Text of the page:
- Girls Lost
This for me was the stand out at this year’s Melbourne Queer Film Festival. The premise of three teenage girls who turn into boys for a few hours every time they drink the sap of a strange plant, may be fantasy, but the emotional weight feels very real. This Swedish entry into gender identity plays like Let The Right One In for adolescents. Perfectly cast, this may have been tonally too dark for it’s intended demographic. Still, it’s a crying shame it didn’t get a theatrical release.
- Their Finest
The poster child of the British Film Festival, and due for release in the new year, this is a celebration of cinema, and particularly the art of storytelling. Cleverly wrapping its irresistible ingredients inside a film within a film, it gives you a nudge and a wink with every perfectly pitched manipulation. Director Lone Scherfig strongly evokes a sense of time and place, as she did with the equally excellent An Education, skilfully balancing the film’s elements to give us a something that satisfies equally as an intimate romance, a large scale war drama and a sharp comedy. Prepare to leave the theatre in a glorious glow.
- Son of Saul
In his extraordinary directorial debut, László Nemes re-imagines and invigorates the sub-genre of the Holocaust drama. Saul (Géza Röhrig) is a Jewish prisoner in the Auschwitz concentration camp during World War 2. His face enters the centre of the frame in the opening scene and stays there for almost the entire film. By the time the final, poetic and strangely affecting scene is played out, his beautiful, brutal, soulful face is burnt into your mind, and will likely stay there for days. Matyas Erdely’s camera work and Tamas Zanyi’s sound design, add to a significant technical achievement that yields enormous dramatic impact. This incredibly claustrophobic film is a bit of a polariser. It caused arguments at last year’s Jewish Film Festival, but went on to win the Oscar for Best Foreign Language Film.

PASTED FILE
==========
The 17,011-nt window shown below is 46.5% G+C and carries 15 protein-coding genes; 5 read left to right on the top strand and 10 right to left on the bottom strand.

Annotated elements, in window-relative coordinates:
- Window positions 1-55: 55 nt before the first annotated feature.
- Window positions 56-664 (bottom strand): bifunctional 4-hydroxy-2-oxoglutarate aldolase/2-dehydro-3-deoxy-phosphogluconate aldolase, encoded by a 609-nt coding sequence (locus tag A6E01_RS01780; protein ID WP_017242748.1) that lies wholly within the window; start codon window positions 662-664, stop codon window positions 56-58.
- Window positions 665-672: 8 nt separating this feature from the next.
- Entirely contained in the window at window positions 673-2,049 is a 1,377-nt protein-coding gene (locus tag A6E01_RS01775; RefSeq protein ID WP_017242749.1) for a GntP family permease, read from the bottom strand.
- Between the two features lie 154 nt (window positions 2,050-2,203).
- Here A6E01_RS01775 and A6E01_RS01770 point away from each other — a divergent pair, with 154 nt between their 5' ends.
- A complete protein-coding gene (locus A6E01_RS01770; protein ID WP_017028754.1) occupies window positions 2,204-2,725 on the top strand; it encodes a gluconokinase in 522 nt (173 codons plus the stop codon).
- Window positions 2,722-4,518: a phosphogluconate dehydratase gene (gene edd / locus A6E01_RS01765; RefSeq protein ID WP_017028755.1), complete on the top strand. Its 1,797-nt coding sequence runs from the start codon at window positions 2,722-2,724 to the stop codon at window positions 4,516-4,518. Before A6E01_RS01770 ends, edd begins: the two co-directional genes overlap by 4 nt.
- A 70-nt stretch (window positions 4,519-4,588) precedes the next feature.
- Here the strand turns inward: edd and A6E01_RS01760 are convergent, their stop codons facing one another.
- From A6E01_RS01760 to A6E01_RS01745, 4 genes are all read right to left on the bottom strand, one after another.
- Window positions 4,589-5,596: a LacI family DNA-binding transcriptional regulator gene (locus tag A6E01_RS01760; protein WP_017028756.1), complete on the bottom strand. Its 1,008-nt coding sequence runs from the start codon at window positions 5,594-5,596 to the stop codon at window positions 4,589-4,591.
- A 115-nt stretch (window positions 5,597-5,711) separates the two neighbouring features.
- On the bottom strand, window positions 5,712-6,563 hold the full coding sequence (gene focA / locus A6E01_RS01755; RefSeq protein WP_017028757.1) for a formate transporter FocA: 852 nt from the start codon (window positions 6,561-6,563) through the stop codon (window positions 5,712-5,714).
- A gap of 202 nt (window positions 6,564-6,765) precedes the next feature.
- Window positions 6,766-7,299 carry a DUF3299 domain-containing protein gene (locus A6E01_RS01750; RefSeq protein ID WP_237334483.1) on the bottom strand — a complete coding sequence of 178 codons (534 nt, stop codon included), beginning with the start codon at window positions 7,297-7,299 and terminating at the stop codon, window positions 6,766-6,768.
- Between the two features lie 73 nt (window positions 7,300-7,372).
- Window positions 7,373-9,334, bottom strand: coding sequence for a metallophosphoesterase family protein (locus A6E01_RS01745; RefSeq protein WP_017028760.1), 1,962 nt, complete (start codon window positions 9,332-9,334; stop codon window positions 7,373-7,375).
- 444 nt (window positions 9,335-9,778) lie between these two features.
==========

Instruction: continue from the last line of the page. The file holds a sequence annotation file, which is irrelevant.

Honourable mentions: 10 Cloverfield Lane, Absolution, American Honey, Anomalisa, Arrival, Being 17, The Big Short, Captain Fantastic, Dede Alla, Elle, Eva Nova, Eye In The Sky, The Girl on the Train, Goodbye Berlin, The Handmaiden, Heart of a Dog, Hell or High Water, Hunt for the Wilderpeople, I Daniel Blake, Julieta, Land of Mine, Life Animated, Like Crazy, Little Men, Mahana, Men & Chicken, Microbe & Gasoline, Monster with 1,000 Heads, Nerve, The Nice Guys, Nocturnal Animals, The People Vs Fritz Bauer, A Perfect Man, Personal Shopper, The Salesman, Sand Storm, Snowden, Sunset Song, Tickled, Victoria, The Wait, A War, World’s Apart, Zootopia
Richard Leathem @dickiegee